Run WAX blockchain nodes using AWS CDK

WAX is a blockchain-based system designed for the specific demands of the gaming industry. It provides high transaction throughput and near-instantaneous block finality. WAX allows game developers to separate in-game digital assets from a single in-game world, allowing gamers to build walls of fame, create personal online trophy shelves, and move assets to other compatible games. introduction, or allowing them to be used in new contexts such as purchasing and purchasing. Sell ​​on third-party e-commerce platforms and marketplaces. This post details the WAX ​​platform and how you can run your own WAX blockchain nodes on AWS using the AWS Cloud Development Kit (AWS CDK).

WAX blockchain nodes and tools on AWS

The blockchain component of WAX uses Delegated Proof of Stake (DPoS) as the consensus mechanism and is based on Antelope, an open framework for building Web3 products and services. With a more centralized block creation process and a limited number of delegates, DPoS consensus processes transactions and creates new blocks faster than a simple Proof Of Stake (PoS) algorithm, such as that used in Ethereum. I can. WAX Blockchain’s custom tools and incentive mechanisms are designed to improve the usability of blockchain technology in gaming, e-commerce, and digital goods transactions. Specifically, it enables developers to build decentralized applications (dApps), digital asset marketplaces, and create fungible and non-fungible tokens (NFTs). These tools include cloud wallets, single sign-on (SSO), OAuth, native random number generation services, developer portals, cross-chain bridges, and blockchain explorers. WAX has a strong developer community and support network to help builders realize their vision.

To access WAX from a game or e-commerce application running on AWS, you must use the WAX ​​blockchain API node (described in the next section). You can use one of the existing node providers to run WAX nodes, or you can deploy your own nodes if you need more control over your system and minimize network latency. To do this, you can use the Infrastructure as Code WAX ​​Node Deployment application built by the WAX ​​team. This will be explained in detail in the next section. This application allows him to deploy his Wax nodes on AWS without having to grapple with the complexity of setting up an entire infrastructure. Using a CDK that automates deployment provides standardization for technical teams, reducing the potential for errors associated with manual configuration.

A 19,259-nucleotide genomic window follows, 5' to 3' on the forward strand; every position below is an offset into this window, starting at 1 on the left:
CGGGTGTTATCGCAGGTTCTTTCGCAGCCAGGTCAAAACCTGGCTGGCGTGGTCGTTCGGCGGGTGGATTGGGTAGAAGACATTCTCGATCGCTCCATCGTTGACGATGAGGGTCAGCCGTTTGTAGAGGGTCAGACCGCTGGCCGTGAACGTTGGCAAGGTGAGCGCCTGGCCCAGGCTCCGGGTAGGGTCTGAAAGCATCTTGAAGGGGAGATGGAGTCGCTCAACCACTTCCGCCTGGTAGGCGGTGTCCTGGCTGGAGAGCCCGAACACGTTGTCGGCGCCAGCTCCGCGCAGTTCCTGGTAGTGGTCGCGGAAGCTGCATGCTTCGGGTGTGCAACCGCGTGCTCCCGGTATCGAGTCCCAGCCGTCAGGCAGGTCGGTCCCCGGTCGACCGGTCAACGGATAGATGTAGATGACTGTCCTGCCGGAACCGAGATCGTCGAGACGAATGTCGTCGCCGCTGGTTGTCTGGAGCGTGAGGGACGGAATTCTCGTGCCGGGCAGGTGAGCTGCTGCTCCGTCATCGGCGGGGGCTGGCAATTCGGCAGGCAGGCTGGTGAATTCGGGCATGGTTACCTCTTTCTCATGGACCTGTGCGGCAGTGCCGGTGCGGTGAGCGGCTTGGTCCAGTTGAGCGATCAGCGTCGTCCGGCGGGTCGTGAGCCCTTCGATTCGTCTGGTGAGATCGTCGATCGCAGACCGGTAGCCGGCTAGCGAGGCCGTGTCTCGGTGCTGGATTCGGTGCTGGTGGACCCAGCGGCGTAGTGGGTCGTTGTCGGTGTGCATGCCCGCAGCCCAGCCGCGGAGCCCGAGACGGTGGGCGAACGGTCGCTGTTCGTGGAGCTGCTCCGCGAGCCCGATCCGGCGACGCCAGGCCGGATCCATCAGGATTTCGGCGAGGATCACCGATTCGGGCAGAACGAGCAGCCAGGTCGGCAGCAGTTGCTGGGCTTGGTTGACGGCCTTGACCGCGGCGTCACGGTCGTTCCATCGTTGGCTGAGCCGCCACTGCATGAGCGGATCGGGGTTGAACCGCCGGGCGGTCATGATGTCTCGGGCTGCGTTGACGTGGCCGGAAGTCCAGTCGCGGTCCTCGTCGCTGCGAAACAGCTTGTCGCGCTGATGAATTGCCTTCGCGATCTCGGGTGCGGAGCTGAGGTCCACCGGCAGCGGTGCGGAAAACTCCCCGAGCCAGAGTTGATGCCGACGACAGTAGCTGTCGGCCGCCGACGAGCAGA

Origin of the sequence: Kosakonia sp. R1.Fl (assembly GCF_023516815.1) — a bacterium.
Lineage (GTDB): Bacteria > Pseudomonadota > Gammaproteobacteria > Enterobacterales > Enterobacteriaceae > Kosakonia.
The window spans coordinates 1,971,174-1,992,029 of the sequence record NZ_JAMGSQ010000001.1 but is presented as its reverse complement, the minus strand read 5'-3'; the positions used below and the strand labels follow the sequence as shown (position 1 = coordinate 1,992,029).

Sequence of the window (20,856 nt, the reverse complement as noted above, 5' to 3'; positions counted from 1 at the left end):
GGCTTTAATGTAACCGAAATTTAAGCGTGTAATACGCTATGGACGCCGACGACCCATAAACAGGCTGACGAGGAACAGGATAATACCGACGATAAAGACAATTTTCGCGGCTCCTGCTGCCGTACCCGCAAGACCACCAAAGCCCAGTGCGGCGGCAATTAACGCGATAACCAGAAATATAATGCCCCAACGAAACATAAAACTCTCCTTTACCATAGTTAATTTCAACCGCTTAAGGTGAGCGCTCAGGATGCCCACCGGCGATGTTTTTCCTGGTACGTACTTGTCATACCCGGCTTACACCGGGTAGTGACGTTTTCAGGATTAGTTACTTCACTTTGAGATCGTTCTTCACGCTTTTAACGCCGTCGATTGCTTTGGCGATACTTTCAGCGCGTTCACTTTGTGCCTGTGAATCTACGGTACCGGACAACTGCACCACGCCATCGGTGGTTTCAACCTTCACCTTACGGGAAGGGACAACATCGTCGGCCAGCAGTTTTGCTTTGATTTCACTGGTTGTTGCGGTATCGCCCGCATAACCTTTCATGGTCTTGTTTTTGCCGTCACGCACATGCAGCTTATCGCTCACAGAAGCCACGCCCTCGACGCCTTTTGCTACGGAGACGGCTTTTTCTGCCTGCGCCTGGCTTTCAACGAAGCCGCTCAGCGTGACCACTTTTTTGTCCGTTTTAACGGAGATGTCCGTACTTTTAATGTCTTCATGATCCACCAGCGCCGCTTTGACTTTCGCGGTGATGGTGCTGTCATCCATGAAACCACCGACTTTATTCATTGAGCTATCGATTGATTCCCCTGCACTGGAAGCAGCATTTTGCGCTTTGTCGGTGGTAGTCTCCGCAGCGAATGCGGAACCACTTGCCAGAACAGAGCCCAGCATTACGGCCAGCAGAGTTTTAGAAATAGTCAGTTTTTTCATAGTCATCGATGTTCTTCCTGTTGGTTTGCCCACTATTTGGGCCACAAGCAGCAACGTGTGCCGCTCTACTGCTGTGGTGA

WAX blockchain nodes on AWS

The deployment solution is built using AWS CDK, a framework for defining cloud infrastructure in code and provisioning it through AWS CloudFormation. AWS CDK accelerates cloud development by modeling your applications using popular programming languages. WAX blockchain nodes can be deployed in two configurations: as API nodes or Ship nodes. A WAX API node runs a software component that exposes an RPC API for clients to submit new transactions to her WAX blockchain and query, create, or modify the state of digital assets. The WAX ​​Ship node provides detailed historical information of all transactions processed on the WAX ​​blockchain. It exposes a WebSocket-based API for clients to query that data. Regardless of which node type you choose, the deployment architecture for node deployment applications on AWS looks the same (see the following diagram).

Architecture diagram of Wax nodes on AWS

A deployed AWS CDK stack has the following features:

  • Only peer-to-peer connections with the Internet are allowed to synchronize with other WAX nodes
  • Multiple processes run on a single Amazon Elastic Compute Cloud (Amazon EC2) instance.
    • Docker container with WAX nodes in one of two possible configurations: API or Ship nodes
    • Telegraf agent to collect CPU, disk, I/O, and network metrics for internal monitoring tools
    • Victoria Metrics, a time series database for storing metrics from Telegraf nodes and WAX nodes